Doctors hit out at plans to shelve trauma centres

Health secretary Shona Robison
Health secretary Shona Robison
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MORE than 50 top doctors have claimed proposals to put a flagship trauma centre in Aberdeen on hold will mean a “second-class service” for a quarter of Scots.

Former health secretary Alex Neil unveiled plans for four centres to treat seriously injured patients in Edinburgh, Glasgow, Dundee and Aberdeen in 2014, claiming that the units would save 40 lives a year.

His successor, Shona Robison, appeared to backtrack on the pledge when announcing the new national clinical strategy last month, which focuses on shifting care away from acute hospitals.

Staff in Aberdeen were told last week that the proposals are now for only two centres in Edinburgh and Glasgow, The Scotsman has learned.

A group of leading doctors has now written a letter outlining concerns that patient care will suffer as a quarter of the population will not be served by these centres.

The letter said: “The plans for two centres in Edinburgh and Glasgow would appear to leave 25 per cent of the Scottish population, including the people of Grampian, with a second-class service.

“We are deeply worried that a solution for the Central Belt will leave the rest of Scotland out in the cold.”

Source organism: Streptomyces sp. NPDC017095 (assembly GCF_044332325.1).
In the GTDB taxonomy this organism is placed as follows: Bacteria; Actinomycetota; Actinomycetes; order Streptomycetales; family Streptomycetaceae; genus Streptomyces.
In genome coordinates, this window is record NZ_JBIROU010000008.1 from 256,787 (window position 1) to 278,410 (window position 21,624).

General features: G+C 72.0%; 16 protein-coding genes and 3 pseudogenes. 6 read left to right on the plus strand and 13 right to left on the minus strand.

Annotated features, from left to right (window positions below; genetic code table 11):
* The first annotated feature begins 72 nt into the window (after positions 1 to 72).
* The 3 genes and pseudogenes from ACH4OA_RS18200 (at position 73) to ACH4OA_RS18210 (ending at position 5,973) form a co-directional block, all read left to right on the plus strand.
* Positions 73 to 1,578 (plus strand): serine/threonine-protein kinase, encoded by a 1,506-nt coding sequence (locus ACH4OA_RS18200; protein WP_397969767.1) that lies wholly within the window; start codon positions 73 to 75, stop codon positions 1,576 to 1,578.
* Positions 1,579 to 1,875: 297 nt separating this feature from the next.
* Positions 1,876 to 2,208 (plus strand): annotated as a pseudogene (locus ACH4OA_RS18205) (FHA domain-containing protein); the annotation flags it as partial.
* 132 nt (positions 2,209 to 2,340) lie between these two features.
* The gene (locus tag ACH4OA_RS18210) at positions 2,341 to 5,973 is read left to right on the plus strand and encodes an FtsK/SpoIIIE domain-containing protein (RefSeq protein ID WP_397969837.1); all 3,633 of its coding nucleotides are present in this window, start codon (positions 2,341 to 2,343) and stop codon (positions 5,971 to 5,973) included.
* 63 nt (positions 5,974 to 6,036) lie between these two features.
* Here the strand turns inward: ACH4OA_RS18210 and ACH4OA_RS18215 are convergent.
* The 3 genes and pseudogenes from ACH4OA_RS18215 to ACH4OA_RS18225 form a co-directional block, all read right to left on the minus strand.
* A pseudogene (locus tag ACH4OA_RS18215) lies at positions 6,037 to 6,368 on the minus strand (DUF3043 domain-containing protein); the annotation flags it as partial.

Simon Barker, a consultant paediatric orthopaedic surgeon who penned the letter, warned that most of the north of Scotland would not be able to reach trauma centres in the Central Belt within the crucial 45-minute window required for serious injuries. He said: “We don’t have a helicopter network that can cope with this and we don’t have NHS helicopters that can fly at night.

“Recruitment and retention of staff in Grampian is already a problem and they may not want to remain if we are not doing this high-end work.

“Patients could potentially have a worse outcome.

“We are not anti centres being built in Glasgow and Edinburgh, but there needs to be a reasonable balance of care for the whole country.”

Ms Robison insisted all options are still on the table and Dundee and Aberdeen will play key roles in the trauma network, which provides care for the most seriously injured patients such as victims of off-shore accidents or car crashes.

She said: “No final decisions about the number of trauma centres have been made. All options remain on the table. Clinicians and planners from across Scotland, including Aberdeen, are currently working closely together on what Scotland’s major trauma network should look like so we can provide the best model for the people of Scotland.”

Ms Robison said planners were looking at what would be the best model for the needs of remote and rural areas.